This story was originally published by The Guardian and appears here as part of the Climate Desk collaboration.
Humanity is facing a “perfect storm” of crises that is widening inequality between the north and south, the UN secretary-general has warned. The divide is not only “morally unacceptable” but dangerous, further threatening peace and security in a conflicted world.
The global food, energy and financial crises unleashed by the war in Ukraine have hit countries already reeling from the pandemic and the climate crisis, reversing what had been a growing convergence between developed and developing countries, António Guterres said.
“Inequalities are still growing inside countries, but they are now growing in a morally unacceptable way between north and south and this is creating a divide which can be very dangerous from the point of view of peace and security.”
Guterres, who spoke to The Guardian at the UN ocean conference in his hometown of Lisbon in Portugal last week, said his biggest concern was how global problems were widening the gap between rich and poor.
“What is worrying is we are living in a perfect storm. Because all crises are contributing to the dramatic increase in inequality in the world and to a serious deterioration in living conditions of the most vulnerable populations.
What people are reading
“All these escalated a situation in which a world that was looking like it was converging between developing countries and developed countries, even if inequality were growing within countries north and south. Now we are back to a divergence.”
Earlier this month, the head of the UN’s World Food Program warned dozens of countries dependent on wheat from Russia and Ukraine risked protests, riots and political violence as global food prices surge.
Of all the crises facing the world, the climate crisis was the most vital, Guterres said.
“That is why it is so concerning that the war in Ukraine has to a large extent kept out the focus on climate action. We need to do everything we can to bring again the climate issue as the most important issue in our collective agenda. It’s more than the planet, it is the human species that is also at risk.”
While many important topics were addressed at the COP26 UN climate conference in Glasgow last November, the central question of how to reduce emissions was not seriously discussed and continues to be ignored, he said. There was agreement, he said, that to keep warming down to 1.5 C above pre-industrial levels, deep cuts of 45 per cent in emissions by 2030 compared with 2010 levels were needed. But we are moving in the wrong direction, he added.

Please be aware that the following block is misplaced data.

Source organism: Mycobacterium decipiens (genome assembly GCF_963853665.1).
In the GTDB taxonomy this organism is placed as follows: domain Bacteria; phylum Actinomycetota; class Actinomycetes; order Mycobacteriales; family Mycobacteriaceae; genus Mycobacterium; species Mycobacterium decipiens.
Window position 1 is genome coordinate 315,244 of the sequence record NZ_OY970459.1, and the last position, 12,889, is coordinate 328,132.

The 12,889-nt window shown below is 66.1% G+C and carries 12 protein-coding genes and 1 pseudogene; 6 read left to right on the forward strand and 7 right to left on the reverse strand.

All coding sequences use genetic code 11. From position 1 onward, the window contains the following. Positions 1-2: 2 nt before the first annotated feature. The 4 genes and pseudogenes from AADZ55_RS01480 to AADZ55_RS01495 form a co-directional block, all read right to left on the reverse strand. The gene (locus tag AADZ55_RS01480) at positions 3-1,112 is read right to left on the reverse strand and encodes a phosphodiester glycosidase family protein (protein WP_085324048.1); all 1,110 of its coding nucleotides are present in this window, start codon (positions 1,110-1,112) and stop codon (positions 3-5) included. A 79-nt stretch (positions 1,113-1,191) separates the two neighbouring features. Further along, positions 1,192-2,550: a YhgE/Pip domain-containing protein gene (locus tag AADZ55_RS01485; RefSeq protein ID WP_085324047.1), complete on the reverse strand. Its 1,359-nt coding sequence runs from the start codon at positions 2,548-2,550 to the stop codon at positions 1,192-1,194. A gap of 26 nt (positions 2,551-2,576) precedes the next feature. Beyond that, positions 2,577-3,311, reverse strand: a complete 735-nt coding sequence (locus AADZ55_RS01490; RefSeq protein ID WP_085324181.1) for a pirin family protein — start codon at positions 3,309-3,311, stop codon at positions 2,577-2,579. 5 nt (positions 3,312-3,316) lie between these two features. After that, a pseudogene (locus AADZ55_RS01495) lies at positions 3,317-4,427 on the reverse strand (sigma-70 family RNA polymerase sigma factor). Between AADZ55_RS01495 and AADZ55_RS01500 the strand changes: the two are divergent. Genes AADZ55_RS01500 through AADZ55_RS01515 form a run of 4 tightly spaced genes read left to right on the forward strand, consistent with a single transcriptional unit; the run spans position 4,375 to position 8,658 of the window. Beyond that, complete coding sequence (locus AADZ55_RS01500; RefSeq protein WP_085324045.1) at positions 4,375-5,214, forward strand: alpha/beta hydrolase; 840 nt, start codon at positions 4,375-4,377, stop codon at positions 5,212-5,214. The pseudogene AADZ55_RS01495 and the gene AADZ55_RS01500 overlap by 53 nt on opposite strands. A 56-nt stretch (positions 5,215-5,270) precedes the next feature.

“The truth is that if we look at the national determined contributions we have today and what was announced before during and immediately after COP, we are still moving into an increase of emissions of 14 per cent.
“We have the risk of sleepwalking into the killing of the 1.5 C goal.
“Something is being done, but it is too little too late. If we want to keep 1.5 alive, we need to have a massive determination to reduce emissions as quickly as possible.”
All indicators suggest the effects of the climate crisis are accelerating faster than the worst predictions of a few years ago, he said.
Earlier this month, Guterres hit out at fossil fuel companies, describing them and the banks that finance them as having “humanity by the throat” and castigated governments that failed to rein in fossil fuels and were in many cases seeking to increase production of gas, oil and even coal, the dirtiest fossil fuel.
Asked about the backsliding of EU countries that have announced plans to reopen coal-fired power stations in response to Russia’s restrictions of gas flows into Europe, Guterres said: “Coal is enemy number one of climate action.”